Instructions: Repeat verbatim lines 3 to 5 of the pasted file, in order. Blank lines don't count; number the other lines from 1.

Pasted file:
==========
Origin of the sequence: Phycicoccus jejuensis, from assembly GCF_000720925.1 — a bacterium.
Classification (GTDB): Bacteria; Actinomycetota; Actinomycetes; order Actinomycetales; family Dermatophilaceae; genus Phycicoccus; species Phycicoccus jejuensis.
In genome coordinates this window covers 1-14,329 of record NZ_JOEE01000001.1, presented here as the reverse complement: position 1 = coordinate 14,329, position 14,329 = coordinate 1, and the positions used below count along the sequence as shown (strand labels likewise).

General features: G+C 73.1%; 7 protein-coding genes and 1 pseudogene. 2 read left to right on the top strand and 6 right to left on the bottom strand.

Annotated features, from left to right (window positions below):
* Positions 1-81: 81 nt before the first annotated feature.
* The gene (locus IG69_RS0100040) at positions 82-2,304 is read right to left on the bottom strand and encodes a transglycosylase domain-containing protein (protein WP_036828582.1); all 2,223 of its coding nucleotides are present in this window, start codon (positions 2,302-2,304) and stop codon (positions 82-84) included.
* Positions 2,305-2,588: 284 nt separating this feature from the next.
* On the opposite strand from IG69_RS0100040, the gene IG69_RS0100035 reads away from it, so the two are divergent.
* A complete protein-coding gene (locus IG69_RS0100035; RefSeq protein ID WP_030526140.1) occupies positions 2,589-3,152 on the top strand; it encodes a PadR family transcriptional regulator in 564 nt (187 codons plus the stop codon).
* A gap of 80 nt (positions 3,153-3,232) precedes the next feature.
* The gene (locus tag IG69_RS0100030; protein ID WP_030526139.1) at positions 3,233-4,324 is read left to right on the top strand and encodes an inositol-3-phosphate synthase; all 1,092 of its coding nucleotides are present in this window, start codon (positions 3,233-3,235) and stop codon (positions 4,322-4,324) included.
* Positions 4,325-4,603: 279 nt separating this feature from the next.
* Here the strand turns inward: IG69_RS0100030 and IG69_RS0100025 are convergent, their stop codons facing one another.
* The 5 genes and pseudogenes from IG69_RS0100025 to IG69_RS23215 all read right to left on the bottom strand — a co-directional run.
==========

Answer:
In genome coordinates this window covers 1-14,329 of record NZ_JOEE01000001.1, presented here as the reverse complement: position 1 = coordinate 14,329, position 14,329 = coordinate 1, and the positions used below count along the sequence as shown (strand labels likewise).

General features: G+C 73.1%; 7 protein-coding genes and 1 pseudogene. 2 read left to right on the top strand and 6 right to left on the bottom strand.

Annotated features, from left to right (window positions below):